• Ave Maria University saved over $1 million on building costs by converging 23 disparate systems on a common IP network
  • Pennzoil Place reduced energy usage by over 20% by connecting all building systems to a core IP network, enabling more attractive lease rates
  • Melbourne Sunshine Hospital reduced the cost and complexity of multiple separate cabling installations by serving all systems with a single infrastructure

While these examples clearly demonstrate the cost savings that can be achieved by integrating IT and facilities systems through a common physical layer infrastructure, there’s more to the story.

Small Footprint, Big Advantages: 4.3-10 Connectors

Posted by Pedro Torres on August 11, 2016

43-10-connector-comprAs traffic growth soars in mobile networks, operators and network infrastructure vendors face two related but distinct challenges. First, they must seek ways to improve network efficiency in an attempt to transport as much data as possible in limited spectrum. Second, they must do so while justifying capital expenditure (CapEx) and operating expenditure (OpEx) investments.

Download the white paper: Small footprint, big advantages: how 4.3-10 connectors enable the networks of tomorrow.

Our E-Band Story Includes 30,000 Antennas in the Field

Posted by Derren Oliver on August 9, 2016
Microwave-imageE-Band (71-76 GHz and 81-86 GHz) is a hot topic in the wireless backhaul industry. It is difficult to look at any trade magazine or industry blog without some reference to who has got the latest and greatest E-Band technology. Why? Because E-Band includes the higher frequency channels that enable network operators to quickly add more backhaul capacity. With ever-expanding LTE coverage needs and 5G standards in discussion, network operators need E-Band solutions as their existing backhaul networks are pushed to their limits.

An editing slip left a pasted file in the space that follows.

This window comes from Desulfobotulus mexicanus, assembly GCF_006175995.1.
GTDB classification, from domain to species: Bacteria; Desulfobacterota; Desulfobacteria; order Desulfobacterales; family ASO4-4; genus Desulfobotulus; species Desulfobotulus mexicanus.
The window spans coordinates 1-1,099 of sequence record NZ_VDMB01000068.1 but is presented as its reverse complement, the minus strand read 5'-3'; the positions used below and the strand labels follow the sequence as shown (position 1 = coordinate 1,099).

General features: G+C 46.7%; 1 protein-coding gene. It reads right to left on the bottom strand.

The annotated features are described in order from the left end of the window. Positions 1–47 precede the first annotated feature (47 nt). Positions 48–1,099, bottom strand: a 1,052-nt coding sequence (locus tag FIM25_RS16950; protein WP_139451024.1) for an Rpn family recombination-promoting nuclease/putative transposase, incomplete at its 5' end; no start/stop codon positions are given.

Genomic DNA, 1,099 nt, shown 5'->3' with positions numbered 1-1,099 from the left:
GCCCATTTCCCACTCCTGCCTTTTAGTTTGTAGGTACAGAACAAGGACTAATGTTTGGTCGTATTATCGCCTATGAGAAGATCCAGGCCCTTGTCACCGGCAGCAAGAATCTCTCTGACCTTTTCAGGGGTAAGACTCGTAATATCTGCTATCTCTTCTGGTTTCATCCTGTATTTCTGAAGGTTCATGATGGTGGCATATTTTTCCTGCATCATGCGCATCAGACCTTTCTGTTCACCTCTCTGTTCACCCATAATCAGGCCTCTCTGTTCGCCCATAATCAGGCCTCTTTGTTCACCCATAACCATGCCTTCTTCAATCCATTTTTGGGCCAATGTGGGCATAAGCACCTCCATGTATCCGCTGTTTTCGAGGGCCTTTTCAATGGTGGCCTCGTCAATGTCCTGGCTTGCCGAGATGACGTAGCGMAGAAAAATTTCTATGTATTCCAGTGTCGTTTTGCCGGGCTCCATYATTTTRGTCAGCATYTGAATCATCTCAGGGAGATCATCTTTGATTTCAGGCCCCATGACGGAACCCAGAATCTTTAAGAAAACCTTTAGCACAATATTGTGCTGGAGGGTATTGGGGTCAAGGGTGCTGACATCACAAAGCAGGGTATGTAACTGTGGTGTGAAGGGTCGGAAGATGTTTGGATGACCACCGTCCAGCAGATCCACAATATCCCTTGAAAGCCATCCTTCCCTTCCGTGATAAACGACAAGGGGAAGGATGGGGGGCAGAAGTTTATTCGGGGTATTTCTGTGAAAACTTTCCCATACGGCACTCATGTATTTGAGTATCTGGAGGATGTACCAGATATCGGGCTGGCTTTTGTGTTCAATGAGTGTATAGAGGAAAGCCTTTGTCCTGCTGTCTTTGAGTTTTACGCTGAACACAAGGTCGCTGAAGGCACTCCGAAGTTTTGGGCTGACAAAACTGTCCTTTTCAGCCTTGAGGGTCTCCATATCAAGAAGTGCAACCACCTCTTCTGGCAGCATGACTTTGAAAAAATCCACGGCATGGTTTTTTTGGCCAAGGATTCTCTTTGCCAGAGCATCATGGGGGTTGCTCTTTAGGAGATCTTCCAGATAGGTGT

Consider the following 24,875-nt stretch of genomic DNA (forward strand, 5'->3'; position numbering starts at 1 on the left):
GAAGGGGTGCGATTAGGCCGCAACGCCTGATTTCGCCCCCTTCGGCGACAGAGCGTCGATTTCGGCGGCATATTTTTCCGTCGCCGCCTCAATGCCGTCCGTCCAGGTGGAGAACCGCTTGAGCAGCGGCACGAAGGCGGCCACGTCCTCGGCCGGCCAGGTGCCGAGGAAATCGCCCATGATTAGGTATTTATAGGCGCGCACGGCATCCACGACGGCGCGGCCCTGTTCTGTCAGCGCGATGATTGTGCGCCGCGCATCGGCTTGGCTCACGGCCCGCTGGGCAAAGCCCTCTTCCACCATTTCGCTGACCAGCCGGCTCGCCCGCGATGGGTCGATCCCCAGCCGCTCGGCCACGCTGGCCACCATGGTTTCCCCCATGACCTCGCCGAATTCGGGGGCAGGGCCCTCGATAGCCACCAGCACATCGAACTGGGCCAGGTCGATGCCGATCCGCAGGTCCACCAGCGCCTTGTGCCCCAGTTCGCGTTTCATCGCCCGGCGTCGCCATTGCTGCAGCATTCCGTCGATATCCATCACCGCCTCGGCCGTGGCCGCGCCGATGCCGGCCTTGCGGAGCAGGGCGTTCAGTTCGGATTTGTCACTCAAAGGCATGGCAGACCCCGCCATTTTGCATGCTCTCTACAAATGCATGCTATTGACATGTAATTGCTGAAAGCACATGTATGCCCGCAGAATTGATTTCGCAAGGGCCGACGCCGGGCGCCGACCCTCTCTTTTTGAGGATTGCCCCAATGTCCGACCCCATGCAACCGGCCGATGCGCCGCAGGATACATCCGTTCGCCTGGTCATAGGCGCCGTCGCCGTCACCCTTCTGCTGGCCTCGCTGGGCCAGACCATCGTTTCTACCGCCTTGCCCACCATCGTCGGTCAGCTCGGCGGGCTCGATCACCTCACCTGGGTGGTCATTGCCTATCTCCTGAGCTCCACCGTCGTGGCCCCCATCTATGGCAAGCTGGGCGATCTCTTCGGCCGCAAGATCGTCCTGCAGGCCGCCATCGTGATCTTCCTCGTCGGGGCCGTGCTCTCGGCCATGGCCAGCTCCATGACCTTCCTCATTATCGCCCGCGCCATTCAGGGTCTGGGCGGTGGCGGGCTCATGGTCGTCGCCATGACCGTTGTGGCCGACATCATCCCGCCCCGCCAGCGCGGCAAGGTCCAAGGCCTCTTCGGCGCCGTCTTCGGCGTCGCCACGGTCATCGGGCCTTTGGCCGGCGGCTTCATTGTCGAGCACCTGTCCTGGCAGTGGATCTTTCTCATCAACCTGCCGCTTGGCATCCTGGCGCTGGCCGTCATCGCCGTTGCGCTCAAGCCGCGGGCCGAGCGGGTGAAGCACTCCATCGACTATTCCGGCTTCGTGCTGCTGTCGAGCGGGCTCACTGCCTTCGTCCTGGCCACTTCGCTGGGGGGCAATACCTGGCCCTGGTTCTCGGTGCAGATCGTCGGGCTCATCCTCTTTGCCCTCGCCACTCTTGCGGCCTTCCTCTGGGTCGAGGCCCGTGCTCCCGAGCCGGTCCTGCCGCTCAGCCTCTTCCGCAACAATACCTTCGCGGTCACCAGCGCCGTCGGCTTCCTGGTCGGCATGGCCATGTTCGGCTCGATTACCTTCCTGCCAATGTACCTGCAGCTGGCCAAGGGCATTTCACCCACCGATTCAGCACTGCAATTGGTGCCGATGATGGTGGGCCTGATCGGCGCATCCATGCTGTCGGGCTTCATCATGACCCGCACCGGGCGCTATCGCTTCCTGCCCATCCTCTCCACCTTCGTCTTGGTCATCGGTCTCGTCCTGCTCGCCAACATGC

Intense Development Leads to Category 8 Twisted Pair Standard

Posted by Masood Shariff on August 8, 2016


Network speeds continue to increase as the data traffic managed by data center equipment grows exponentially. In addition to speed – cost, convenience and flexible upgradability are important considerations for data center network managers. BASE-T applications using balanced twisted pair structured cabling have been very popular in the past starting with 10BASE-T (10 MB) up to 10GBASE-T (10 GB) data throughput for both data center and enterprise networks. The 25GBASE-T and 40GBASE-T standards increase the data throughput capacity to 25 GB and 40 GB respectively, using Category 8 balanced twisted pair cabling

Category 8 cabling quadruples the specified bandwidth of balanced twisted pair cabling from 500 MHz to 2000 MHz. This quadrupling of cabling bandwidth is utilized by the 40GBASE-T application to quadruple the previous maximum BASE-T data rate of 10 GB to a new maximum of 40 GB. The higher data rate was achieved while preserving backward compatibility, standardized RJ45 interfaces and cabling that is very similar to previous categories in size and installation practices. These higher data rates are supported over a maximum reach of 30 meters of cabling with two connections sufficient to serve a row of 20 cabinets or racks in equipment rooms or data centers.

CommScope Definitions: What is Silicon Photonics?

Posted by Luc Adriaenssens on August 5, 2016

Silicon Photonics

This blog post is part of a series called “CommScope Definitions,” in which we will explain common terms in communications network infrastructure.

Silicon photonics (SiPh) is a technology that involves data being transferred among computer chips by optical rays. On the surface, it seems simple, but it can actually be difficult to understand. Perhaps it is best to compare it to an electrical circuit. 

In the early days of electrical circuits, there were discrete components (e.g., transistors, capacitors, resistors, etc.) that were connected with traces on a printed circuit board.  In order to reduce size and cost, many discrete components were formed adjacently and interconnected on a single silicon substrate to create integrated circuits (i.e. chips).  Over time, the types of components that could be formed on chips continued to expand while their size and power consumption shrank at dramatic rates (per Moore’s law).  We now have billions of interconnected components per chip, each at a negligible cost.